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June Issue 2009
Plum Elements in Charleston, SC, Offers Works by Jocelyn Châteauvert
Plum Elements in Charleston, SC, is presenting the exhibit, Materials, featuring new works in paper and mixed media by Jocelyn Châteauvert, on view through June 28, 2009.
"An enchanted garden", "A mystic's marsh", or "Mother nature acting on an impish whim?", are just some of the thoughts one might have viewing the lotus and philodendron leaves, sticks and vines, tableaus and baubles created by exceptional papermaker and artist Jocelyn Châteauvert.
Unlike most artists,
Châteauvert begins truly at the beginning - with flax or
abaca and water. Then, with the help of her stalwart Hollander
beater and customized mahogany moulds she makes paper. While it's
wet or dry, she creases, twists, scores, folds, scrunches, cuts,
layers and even hand-sews it into sumptuous forms that often raise
a grin in the viewer, reflecting the impish smile the artist often
shows as she works. At first sight, many think her objects require
dainty handling, like Grand Mama's fine china. From her (intentional)
over-beating of the fibers, Châteauvert knows its toughness.
(Ironically, over-beating creates a translucent quality suggesting
fragility, but actually increasing strength.) She longs to crumple
and discard peoples' erroneous assumptions that her paper is fragile.
In this show, she ambitiously finds the many forms of the paper - so much so it fools the eye. Recently visiting Châteauvert's studio, an arts professional, long familiar with her work, asked the artist how she planned to use the collected bundle of sticks. She grinning, explaining that she had MADE the "sticks" and that they were in fact rolled pieces of paper. A large philodendron-like leaf splays shadows as it twists in the light entering through a window.
A wall-mounted sculpture, suggesting the outline of vines and leaves, looks like skin around an armature, yet its paper. Along with the floor sculpture of a marsh, or the lily pads accenting a table top, one finds a fabulous rustling boa and other adornments. Châteauvert alchemizes paper so it lusters like pearls, but without a gem's need to attract attention. Her necklaces and other wearable art, fairly float, lifting the wearer. The shapes and natural tones of the paper, enhance the honest beauty of the wearer, rather than adding a shiny overlay of artifice.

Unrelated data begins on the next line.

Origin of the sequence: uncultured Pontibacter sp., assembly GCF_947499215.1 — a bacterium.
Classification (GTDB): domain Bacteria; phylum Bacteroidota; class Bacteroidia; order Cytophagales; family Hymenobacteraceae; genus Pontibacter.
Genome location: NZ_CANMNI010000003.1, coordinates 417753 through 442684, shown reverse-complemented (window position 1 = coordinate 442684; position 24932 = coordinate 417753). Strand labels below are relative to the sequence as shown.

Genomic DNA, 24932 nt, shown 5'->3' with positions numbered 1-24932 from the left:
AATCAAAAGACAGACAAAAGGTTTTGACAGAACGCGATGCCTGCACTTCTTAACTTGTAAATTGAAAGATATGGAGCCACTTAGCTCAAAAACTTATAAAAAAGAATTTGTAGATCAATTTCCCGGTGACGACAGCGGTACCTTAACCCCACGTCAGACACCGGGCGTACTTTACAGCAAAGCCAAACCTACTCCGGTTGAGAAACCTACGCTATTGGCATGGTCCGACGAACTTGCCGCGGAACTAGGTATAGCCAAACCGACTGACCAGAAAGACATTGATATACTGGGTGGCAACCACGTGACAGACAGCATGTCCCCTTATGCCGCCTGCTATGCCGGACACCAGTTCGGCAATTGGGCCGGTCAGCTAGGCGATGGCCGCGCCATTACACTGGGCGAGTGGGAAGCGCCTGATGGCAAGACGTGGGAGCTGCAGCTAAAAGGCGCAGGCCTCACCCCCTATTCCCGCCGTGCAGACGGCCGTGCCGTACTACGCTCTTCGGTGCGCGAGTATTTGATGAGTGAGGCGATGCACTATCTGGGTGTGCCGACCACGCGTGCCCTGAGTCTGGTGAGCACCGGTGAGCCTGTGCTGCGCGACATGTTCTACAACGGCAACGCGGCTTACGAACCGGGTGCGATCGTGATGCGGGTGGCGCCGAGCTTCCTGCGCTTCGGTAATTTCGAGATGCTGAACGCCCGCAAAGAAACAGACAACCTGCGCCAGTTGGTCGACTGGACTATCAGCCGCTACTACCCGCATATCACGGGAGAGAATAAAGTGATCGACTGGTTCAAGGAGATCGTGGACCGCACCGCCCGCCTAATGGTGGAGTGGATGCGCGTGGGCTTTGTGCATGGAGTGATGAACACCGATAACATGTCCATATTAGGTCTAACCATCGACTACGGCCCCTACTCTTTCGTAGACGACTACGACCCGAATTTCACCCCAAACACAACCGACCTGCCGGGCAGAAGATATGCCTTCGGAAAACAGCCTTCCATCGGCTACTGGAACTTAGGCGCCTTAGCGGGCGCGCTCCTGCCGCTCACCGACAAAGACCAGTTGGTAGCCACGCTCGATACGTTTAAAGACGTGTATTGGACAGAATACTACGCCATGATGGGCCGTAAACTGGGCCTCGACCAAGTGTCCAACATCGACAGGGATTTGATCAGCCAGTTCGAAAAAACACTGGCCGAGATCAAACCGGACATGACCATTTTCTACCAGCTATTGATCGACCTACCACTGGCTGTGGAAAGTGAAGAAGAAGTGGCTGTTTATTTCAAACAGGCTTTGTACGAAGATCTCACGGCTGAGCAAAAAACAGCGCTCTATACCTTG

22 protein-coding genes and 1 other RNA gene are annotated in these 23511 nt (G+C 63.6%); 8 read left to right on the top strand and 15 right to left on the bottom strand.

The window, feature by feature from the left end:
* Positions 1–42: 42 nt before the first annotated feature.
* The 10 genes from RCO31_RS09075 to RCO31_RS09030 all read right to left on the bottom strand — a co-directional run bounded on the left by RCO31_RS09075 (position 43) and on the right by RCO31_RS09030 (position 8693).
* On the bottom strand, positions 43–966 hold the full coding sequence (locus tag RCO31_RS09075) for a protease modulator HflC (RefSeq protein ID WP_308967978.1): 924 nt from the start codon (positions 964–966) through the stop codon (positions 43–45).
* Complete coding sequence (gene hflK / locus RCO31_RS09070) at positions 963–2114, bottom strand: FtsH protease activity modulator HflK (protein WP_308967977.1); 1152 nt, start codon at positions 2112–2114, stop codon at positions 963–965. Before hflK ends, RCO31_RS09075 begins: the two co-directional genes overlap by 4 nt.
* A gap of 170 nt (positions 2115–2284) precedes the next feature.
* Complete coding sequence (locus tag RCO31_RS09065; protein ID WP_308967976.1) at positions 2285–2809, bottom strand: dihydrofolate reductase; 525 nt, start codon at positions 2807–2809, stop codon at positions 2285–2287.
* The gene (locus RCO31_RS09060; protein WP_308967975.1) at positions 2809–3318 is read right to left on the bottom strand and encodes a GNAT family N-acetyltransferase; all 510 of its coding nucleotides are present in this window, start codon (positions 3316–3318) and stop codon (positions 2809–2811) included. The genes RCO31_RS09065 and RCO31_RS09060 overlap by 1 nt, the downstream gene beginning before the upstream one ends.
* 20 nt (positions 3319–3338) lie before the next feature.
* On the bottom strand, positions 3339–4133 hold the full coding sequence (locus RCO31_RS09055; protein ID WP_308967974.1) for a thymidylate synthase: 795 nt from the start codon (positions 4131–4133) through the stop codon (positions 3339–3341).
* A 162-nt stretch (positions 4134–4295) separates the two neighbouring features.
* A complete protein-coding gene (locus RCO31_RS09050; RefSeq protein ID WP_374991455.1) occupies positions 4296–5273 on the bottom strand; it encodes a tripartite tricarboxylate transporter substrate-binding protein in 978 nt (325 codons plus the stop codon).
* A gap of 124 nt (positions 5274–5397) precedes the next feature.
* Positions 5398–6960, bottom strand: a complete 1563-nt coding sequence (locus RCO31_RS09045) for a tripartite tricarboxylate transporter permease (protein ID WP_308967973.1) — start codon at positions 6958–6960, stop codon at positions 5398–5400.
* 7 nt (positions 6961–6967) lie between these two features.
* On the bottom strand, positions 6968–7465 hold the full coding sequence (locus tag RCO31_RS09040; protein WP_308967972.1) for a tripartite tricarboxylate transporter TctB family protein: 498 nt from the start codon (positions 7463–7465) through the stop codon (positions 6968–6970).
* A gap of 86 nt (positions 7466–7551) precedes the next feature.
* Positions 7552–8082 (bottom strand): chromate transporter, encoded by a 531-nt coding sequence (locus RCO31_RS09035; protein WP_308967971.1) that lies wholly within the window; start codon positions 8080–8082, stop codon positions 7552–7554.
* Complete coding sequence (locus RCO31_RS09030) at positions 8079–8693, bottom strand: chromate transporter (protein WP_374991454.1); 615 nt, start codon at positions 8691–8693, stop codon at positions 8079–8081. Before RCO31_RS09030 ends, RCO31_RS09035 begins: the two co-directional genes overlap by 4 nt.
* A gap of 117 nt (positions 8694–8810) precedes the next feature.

with paper while working on her masters in metalwork. Someone
suggested she take the paper class and she immediately took to
it, falling completely in love with the medium. "Choosing
to work with fire or water, who wouldn't want to work with water?"
asked the artist. And, it was the pull of water that coaxed Châteauvert
to the southeastern coast, where the region's natural beauty finds
its way into her work.
In early 2005, at the Smithsonian Craft Show in Washington, DC, Châteauvert's ocean inspired works stopped Andrea Schenck. Deciding to move to Charleston later that same year, and opening Plum Elements in 2006, Schenck recalls her wonder at first seeing Châteauvert's work. "I have always loved paper. In Japanese, the word for "paper" and "spirit" are homonyms, so paper is always treated with reverence. Talking to Jocelyn and seeing her work that first time spirited was exactly the thought I had."
Châteauvert's artistry is critically renowned, as evidenced by her long list of publications, the many awards, the significant collectors her work (such as the: Museum of Fine Art, Boston and the Mint Museum of Craft + Design and the Smithsonian American Art Museum's Renwick Gallery) and the national and international invitations she receives to exhibit her work. In 2007, the Smithsonian of American Art's Renwick Gallery invited her to exhibit in the Renwick Craft Invitational 2007 entitled, From the Ground Up. Jane Milosch, curator for the show, writing on Châteauvert's work explained, "Her works are playful interludes with light and drama, treated with a twist of humor, that come together and yield a fresh vision in hand-made paper."
Raised and educated in Iowa, Châteauvert earned her MFA in metalworking and jewelry, with a minor in sculpture from the University of Iowa, Iowa City. There, she also earned her MA in jewelry and metalwork and her BA in design. Her work has been exhibited in Russia, Austria and throughout the US. After teaching in London and establishing herself as a professional artist in San Francisco, she moved to Charleston in 1999. In 2005, the South Carolina Arts Commission presented her with its highest award - a Craft Fellowship.
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